I take a lot of selfies.
I rest my case. (Do you notice I have a thing for posing with coffee? I’m a dork.)
I have seen several blog posts and articles saying that selfies are linked to mental disorders, narcissism, addiction, etc. People are saying that selfies are making our society more self-centered and egotistical. Scientists are saying that the compulsion to take selfies can be a serious mental health disorder. I’ve seen people on Facebook declaring that selfies are practically tearing apart the fabric of our society.
Here’s the deal, guys. I am super duper not egotistical. It’s not my goal to blast the internet with my face so that people will fall down at my feet and tell me how glorious my face is. To be honest, I don’t even really like pictures of myself.
So why do I take selfies? Do I have a mental disorder? Am I contributing to the decline of society? Am I a self-centered, narcissistic diva?
Let me tell you about my mom. She is kind and smart and funny and generous and compassionate and beautiful and not photogenic. Oh, my mother. She can take a terrible picture with the best of them. So for forever, she has hidden behind the camera. For most of my life, she has evaded that dreaded lense as much as possible. As a result, we have very few pictures of or with my mom.
Over the past few years I have had some very dear people slip from this life into eternity. And because of that, we have sifted through pictures looking for ones of our family with those precious loved ones. It’s always disappointing when you realize really how little of someone’s life has been captured in visible memories. Photographs are such a gift that often aren’t cherished until we need them to remember.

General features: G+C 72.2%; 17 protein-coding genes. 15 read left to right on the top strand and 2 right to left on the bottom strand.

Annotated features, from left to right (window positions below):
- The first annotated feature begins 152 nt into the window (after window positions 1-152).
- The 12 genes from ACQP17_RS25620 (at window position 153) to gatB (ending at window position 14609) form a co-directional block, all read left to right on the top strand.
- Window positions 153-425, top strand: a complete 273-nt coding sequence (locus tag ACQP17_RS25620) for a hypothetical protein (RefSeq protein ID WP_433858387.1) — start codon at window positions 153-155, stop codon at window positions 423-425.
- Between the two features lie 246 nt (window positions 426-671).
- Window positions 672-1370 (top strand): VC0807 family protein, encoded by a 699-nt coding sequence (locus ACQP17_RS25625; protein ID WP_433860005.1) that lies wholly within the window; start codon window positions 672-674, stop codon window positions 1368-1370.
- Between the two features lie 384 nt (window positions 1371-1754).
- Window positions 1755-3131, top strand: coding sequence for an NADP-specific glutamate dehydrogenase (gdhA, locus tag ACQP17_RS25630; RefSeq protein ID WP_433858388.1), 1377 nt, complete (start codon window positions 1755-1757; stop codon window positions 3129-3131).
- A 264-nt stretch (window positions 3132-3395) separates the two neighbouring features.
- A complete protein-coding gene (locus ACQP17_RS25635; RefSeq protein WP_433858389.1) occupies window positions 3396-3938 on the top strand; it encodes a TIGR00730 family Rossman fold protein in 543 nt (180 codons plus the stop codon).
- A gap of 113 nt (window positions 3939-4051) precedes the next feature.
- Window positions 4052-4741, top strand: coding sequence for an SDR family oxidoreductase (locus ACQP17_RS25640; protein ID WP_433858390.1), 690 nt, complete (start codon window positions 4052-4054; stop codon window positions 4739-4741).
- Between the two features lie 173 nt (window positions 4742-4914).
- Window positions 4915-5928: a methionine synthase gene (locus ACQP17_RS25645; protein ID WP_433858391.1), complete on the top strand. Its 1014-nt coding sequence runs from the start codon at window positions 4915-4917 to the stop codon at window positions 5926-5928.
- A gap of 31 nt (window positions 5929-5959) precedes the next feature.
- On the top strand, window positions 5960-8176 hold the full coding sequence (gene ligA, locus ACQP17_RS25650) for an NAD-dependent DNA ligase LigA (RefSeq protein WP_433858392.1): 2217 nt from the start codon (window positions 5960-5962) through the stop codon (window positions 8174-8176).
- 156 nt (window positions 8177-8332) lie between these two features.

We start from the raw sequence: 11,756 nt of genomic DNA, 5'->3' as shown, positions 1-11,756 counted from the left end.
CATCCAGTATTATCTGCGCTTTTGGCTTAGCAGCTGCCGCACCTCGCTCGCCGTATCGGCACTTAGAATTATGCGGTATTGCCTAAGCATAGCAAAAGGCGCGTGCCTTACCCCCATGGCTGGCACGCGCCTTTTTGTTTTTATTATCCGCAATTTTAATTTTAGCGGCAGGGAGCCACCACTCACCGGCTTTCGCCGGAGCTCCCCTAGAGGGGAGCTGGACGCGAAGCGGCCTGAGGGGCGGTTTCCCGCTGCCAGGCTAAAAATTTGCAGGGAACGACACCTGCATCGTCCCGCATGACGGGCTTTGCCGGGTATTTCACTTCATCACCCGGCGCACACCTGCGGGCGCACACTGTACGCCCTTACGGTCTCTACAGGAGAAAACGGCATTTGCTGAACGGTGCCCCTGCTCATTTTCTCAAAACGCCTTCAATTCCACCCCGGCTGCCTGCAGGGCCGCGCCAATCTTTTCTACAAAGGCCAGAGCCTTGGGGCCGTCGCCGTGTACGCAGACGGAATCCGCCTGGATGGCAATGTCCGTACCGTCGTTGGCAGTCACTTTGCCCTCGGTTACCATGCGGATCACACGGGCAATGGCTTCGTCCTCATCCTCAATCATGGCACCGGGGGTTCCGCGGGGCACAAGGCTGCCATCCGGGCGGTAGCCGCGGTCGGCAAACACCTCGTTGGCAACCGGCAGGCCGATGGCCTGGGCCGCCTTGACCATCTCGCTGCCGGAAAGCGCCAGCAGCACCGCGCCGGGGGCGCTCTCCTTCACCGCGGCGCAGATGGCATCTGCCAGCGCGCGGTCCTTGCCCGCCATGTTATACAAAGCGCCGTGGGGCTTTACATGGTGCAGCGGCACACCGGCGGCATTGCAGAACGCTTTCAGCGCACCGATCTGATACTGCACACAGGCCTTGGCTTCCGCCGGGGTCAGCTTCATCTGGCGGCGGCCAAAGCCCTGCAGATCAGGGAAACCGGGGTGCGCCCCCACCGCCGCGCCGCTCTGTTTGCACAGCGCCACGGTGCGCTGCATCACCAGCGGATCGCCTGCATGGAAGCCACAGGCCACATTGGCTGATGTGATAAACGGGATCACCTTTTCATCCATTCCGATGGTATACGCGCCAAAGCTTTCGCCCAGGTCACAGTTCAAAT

I am grateful to still have my mother with me. And although it’s still a challenge to get her in a picture, I have learned something from her. Something that I am choosing to do differently. She is why I take selfies.
I take selfies to capture my moments, so that one day when those moments are gone, my family has something to hold onto.
I love selfies because they are raw and real and in-the-moment.
Now, I know there are people who pose and snap 50 selfies trying to achieve the perfect result. And perhaps that’s the type of behavior those articles are talking about. But me? I snap and post (and if I’m brave, I #nofilter it) and try to capture the moment, including the imperfections. I want my kids to see the real me. Not the duck-face me. Not the peace-sign-in-the-mirror me. Not the pouty-lip me. (Which I can’t get right anyway. My lips are like two toothpicks. It’s kind of sad, really.)
I want them to see the coffee-in-hand-no-makeup-messy-hair-playing-outside-bags-under-the-eyes-dressed-up-for-a-date-late-night-early-morning-sleepy-holding-my-babies-laughing-content-every-day-crazy-messy-imperfect me.
And if I don’t capture those moments, who will? Thankfully I have no paparazzi camping outside my doors and peeking in my windows. People aren’t looking to snap pics of me when my hair is in a messy bun and I’m rocking my t-shirt and jeans. No one is jonesing for a picture of me sitting in my pajamas on Saturday morning watching cartoons with the littles. But these are the moments that make up our life. These are the days that I want my kids to look back on and think,
“That’s how I remember her.”
I’m good with the once-a-year professional photo shoot with the fam, cause I totally get that people don’t want my unwashed hair and makeup-less face on their refrigerators at Christmas. I’m cool with the canvas prints and framed pictures of our sweet family in matching clothes and cheesy smiles hanging on the walls of our home. But when my kids are one day looking through the photo albums and boxes of pictures, I want them to see my face, squished in between theirs, where we took silly pictures together with our tongues sticking out and our eyes crossed. I want them to see real emotion on my face, not just smiles that I forced because someone said to say “cheese.”
Yes, I take a lot of selfies. But, dear sisters, I encourage you to do the same. Because one day, when photos and memories are all that is left, your kids will look at them and know that the smile on your face is the one they put there. And that, my friends, is everything.